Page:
The only piece of furniture you might need to invest in that might not match your decor as well as you would like is a good, ergonomic chair. If your work requires you to spend hours sitting in front of a computer screen, you may want to invest in something that is good for your back. (There are also higher “standing” desks or desks with tops that can be raised, to allow for changing from sitting to standing positions.) Consider the length of time you’ll be at the computer and buy ergonomic furniture where it makes sense for your comfort and well-being. You may also need to consider the unsightly but practical plastic protective cover for your floor or carpet, to prevent your office chair from scratching or wearing down flooring.
If you are lucky enough to be able to fully dedicate a room to office space, wonderful. However, there’s no reason your office can’t serve a second purpose as a guest room on weekends. If space and budget allow, invest in a Murphy bed with built-in shelving or a comfortable pullout couch. During the workday, these pieces can serve as office furniture. During the weekend, they allow for use as a guest room for friends and family.
Getting Creative: Working with Limited Space
For students, those who work part-time from home, or household managers who need to address a monthly wave of bills or a daily deluge of school forms, you also need to allocate time and thought into setting up a home office space. If you’re studying or generating income, you want to ensure you can continue to work effectively from home. And if you are managing bills and paperwork for home, you’ll need to stay organized.
However if you don’t have the space—even as a full-time telecommuting employee—you just need to be a little more creative.
Your challenge in these cases might be more about being able to hide your space (and clutter) while still being able to work effectively. You’ll likely have to file paperwork, invoices and the like, and you won’t want that to overwhelm your living space.
If you have limited space, revisit the type of computer you want to get. A desktop is harder to conceal than a laptop, so the smaller, portable option might be your best bet. However, if you do graphic design or other work that requires a large monitor, a laptop won’t usually work.
Thankfully, there are many creative ways to carve out space.
One of the more popular trends is renovating a closet into a small, compact office—a “cloffice.” Try to choose a closet in a well-lit area. Remove the clothing or other stored items and redistribute to other closets and cabinets. Install a small, narrow desk, or create one with brackets and a sturdy shelf. You can even add a slide-out shelf for a keyboard or laptop. Add shelving to the interior walls—vertically, to maximize space—and voila! You have an efficient space that allows you to close the doors and hide the office easily. If you have a nook that doesn’t currently have doors, consider installing pocket doors or sliding barn doors for an even sleeker space.
Get creative with your cubbyhole offices, including upcycling furniture. You can also paint the interiors in bright colors to create lighter space. If you lack extra closet space but have more funds, consider working with custom carpenters to carve out spaces under staircases, or build out a closet in a larger room using drywall, sliding doors and shelving.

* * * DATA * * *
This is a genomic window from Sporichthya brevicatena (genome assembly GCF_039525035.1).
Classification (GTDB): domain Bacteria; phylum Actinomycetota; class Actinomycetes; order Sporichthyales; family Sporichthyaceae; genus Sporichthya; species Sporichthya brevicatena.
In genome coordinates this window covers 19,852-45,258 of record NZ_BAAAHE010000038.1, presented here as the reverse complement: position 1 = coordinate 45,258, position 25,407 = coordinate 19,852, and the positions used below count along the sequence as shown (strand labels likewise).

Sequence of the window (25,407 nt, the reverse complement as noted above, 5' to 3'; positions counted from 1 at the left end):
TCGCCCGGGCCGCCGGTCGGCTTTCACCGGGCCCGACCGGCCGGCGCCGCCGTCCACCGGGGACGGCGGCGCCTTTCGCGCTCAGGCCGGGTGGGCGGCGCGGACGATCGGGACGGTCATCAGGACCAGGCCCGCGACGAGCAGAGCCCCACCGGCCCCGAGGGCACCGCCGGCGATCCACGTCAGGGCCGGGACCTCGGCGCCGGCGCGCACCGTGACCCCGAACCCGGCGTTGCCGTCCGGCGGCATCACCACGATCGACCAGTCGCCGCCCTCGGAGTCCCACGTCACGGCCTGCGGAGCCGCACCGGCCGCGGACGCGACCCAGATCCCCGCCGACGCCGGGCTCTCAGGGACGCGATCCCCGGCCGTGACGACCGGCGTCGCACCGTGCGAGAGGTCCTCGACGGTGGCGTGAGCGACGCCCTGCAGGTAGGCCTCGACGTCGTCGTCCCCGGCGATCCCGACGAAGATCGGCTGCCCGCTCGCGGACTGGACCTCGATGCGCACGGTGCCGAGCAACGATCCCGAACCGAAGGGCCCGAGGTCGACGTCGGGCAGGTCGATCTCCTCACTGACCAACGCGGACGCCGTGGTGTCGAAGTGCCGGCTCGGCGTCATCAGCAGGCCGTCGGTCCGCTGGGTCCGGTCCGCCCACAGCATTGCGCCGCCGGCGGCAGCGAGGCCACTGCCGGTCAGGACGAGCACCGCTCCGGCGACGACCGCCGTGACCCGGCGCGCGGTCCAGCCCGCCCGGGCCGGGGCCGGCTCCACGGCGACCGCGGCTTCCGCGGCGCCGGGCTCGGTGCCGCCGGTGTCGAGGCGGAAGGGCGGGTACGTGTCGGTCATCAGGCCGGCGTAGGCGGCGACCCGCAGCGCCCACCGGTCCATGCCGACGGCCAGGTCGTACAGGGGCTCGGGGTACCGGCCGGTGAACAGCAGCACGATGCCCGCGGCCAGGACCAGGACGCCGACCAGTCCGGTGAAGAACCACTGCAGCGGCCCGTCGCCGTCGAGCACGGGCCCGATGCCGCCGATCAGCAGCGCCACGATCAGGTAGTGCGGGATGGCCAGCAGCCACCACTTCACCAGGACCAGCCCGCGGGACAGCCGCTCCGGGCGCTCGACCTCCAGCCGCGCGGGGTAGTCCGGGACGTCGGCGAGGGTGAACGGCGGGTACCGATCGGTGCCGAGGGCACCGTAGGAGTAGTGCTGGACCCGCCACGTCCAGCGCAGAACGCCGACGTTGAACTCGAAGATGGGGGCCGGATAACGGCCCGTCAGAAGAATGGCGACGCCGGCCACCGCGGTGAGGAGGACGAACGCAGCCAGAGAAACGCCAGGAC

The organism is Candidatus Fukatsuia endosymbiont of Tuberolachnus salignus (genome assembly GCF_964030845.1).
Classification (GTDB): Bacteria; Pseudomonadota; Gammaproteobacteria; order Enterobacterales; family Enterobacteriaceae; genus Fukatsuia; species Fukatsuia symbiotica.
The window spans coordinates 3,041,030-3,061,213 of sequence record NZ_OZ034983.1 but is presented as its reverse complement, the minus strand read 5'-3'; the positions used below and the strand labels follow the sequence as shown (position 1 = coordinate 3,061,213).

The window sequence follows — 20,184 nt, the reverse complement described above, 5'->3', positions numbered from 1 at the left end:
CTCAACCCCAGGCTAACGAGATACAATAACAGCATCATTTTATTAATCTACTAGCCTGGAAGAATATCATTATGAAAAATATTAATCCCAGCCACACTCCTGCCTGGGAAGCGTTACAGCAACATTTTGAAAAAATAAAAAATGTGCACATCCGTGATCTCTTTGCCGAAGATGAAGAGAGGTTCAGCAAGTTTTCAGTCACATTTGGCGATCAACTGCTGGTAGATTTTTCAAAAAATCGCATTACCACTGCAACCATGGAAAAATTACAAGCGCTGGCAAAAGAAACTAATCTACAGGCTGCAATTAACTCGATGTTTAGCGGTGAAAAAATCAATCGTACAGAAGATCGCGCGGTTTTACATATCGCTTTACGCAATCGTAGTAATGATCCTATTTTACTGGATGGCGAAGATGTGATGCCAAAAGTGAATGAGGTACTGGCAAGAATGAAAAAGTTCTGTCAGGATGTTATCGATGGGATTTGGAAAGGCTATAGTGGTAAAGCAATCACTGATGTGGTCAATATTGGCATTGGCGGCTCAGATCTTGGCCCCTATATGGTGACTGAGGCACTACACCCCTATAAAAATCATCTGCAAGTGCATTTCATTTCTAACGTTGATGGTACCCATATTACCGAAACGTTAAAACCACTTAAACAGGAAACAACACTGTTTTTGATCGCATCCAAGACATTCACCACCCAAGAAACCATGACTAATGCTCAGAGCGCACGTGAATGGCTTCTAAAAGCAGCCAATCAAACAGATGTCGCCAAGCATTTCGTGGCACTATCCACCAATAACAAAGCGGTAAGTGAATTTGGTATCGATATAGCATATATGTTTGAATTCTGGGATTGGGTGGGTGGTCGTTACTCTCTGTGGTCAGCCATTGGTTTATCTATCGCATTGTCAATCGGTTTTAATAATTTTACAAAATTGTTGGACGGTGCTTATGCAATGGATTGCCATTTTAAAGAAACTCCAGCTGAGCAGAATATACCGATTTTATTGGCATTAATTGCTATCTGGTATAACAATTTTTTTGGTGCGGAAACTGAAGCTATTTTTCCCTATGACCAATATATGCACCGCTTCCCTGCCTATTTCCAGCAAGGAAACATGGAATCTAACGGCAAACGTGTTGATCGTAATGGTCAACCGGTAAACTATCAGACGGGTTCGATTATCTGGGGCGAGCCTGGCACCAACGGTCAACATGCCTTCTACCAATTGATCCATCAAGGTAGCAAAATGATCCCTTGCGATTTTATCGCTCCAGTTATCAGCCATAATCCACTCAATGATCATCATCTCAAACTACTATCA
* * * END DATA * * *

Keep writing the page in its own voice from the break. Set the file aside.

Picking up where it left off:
Challenges in these configurations will be electricity and lighting, unless your closet has a plug or a light already installed. Use the nearest exterior plug and an extension cord or power strip, then remove and stash when not at work. Also, here’s where the wireless connectivity becomes a benefit. A wifi-enabled laptop, desktop and printer in these spaces will make for more efficient use of space without cords and wires everywhere.
Hiding in Plain Sight
If you don’t have a room to spare, and absolutely can’t spare a closet, no worries. You can create a corner or a nook in an existing room (again, look to your guest room or den first…see if you can make them do double-duty). Set up a sleek desk and shelves that match your decor, and hide files and paperwork in baskets or other decorative storage containers.
If you have a laptop and only minimal paperwork or files, a vintage “secretary” desk might be a decorative and practical option. Another great piece of furniture is a computer cabinet that has a slide out shelf for your keyboard or laptop, and shelves and platforms for your printer and other computer accessories. When done working, you close the doors, and it just looks like a stand-alone wardrobe or TV cabinet. They can be bulky, but they are practical, keep your house neat, and can be moved around as needed. These can be placed in living rooms and family areas or in guest rooms or bedrooms.
For even more compact spaces, where you don’t even have room for a desk, you can purchase or create your own “Murphy tables” that fold up when not in use. These work best for people who have a laptop they can stash elsewhere when not in use and who can put paperwork in other sections of the house. And with wifi, you can even stash your printer in a completely different space of the house, like a laundry room or basement, and print remotely.
For offices where you don’t have dedicated space, you should still pay attention to your chair and your flooring. Even a basic chair can be made more ergonomically sound with proper cushions and back support. And get a small roll-up rug to protect flooring.
A home office can be anything from a nook in the kitchen to a dedicated room. And for households where there are dual telecommuters, and students too, you should be able to create more than one space to accommodate everyone’s needs. The effort to invest in these spaces will lead to more efficient work-time, a more organized home, and a more relaxed you.